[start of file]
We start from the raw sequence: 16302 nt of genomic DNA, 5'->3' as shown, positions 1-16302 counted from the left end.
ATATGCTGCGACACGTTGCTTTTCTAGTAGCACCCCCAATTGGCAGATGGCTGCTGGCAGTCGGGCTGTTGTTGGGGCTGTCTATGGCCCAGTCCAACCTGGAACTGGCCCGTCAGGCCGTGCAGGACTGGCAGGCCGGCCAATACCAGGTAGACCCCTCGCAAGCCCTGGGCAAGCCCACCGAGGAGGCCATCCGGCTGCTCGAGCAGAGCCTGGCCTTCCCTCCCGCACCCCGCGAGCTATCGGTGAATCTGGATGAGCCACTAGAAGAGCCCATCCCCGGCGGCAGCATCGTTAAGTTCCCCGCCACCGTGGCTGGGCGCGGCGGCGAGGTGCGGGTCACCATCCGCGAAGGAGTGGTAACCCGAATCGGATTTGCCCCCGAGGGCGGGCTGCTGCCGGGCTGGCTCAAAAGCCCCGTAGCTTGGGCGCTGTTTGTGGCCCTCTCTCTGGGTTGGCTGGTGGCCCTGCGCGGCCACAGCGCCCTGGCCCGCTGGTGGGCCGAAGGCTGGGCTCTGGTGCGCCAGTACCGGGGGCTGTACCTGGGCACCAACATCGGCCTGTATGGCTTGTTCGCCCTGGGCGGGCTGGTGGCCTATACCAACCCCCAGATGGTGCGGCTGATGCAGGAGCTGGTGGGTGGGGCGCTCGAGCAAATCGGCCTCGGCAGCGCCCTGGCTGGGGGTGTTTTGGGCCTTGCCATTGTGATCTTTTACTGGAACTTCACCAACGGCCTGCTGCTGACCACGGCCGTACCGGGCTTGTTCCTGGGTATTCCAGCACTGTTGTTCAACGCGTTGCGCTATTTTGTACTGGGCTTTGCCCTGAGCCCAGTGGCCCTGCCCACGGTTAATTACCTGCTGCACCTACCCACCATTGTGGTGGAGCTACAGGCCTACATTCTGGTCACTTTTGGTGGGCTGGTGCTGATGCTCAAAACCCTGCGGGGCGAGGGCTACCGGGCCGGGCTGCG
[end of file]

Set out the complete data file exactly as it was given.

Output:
We start from the raw sequence: 16302 nt of genomic DNA, 5'->3' as shown, positions 1-16302 counted from the left end.
ATATGCTGCGACACGTTGCTTTTCTAGTAGCACCCCCAATTGGCAGATGGCTGCTGGCAGTCGGGCTGTTGTTGGGGCTGTCTATGGCCCAGTCCAACCTGGAACTGGCCCGTCAGGCCGTGCAGGACTGGCAGGCCGGCCAATACCAGGTAGACCCCTCGCAAGCCCTGGGCAAGCCCACCGAGGAGGCCATCCGGCTGCTCGAGCAGAGCCTGGCCTTCCCTCCCGCACCCCGCGAGCTATCGGTGAATCTGGATGAGCCACTAGAAGAGCCCATCCCCGGCGGCAGCATCGTTAAGTTCCCCGCCACCGTGGCTGGGCGCGGCGGCGAGGTGCGGGTCACCATCCGCGAAGGAGTGGTAACCCGAATCGGATTTGCCCCCGAGGGCGGGCTGCTGCCGGGCTGGCTCAAAAGCCCCGTAGCTTGGGCGCTGTTTGTGGCCCTCTCTCTGGGTTGGCTGGTGGCCCTGCGCGGCCACAGCGCCCTGGCCCGCTGGTGGGCCGAAGGCTGGGCTCTGGTGCGCCAGTACCGGGGGCTGTACCTGGGCACCAACATCGGCCTGTATGGCTTGTTCGCCCTGGGCGGGCTGGTGGCCTATACCAACCCCCAGATGGTGCGGCTGATGCAGGAGCTGGTGGGTGGGGCGCTCGAGCAAATCGGCCTCGGCAGCGCCCTGGCTGGGGGTGTTTTGGGCCTTGCCATTGTGATCTTTTACTGGAACTTCACCAACGGCCTGCTGCTGACCACGGCCGTACCGGGCTTGTTCCTGGGTATTCCAGCACTGTTGTTCAACGCGTTGCGCTATTTTGTACTGGGCTTTGCCCTGAGCCCAGTGGCCCTGCCCACGGTTAATTACCTGCTGCACCTACCCACCATTGTGGTGGAGCTACAGGCCTACATTCTGGTCACTTTTGGTGGGCTGGTGCTGATGCTCAAAACCCTGCGGGGCGAGGGCTACCGGGCCGGGCTGCG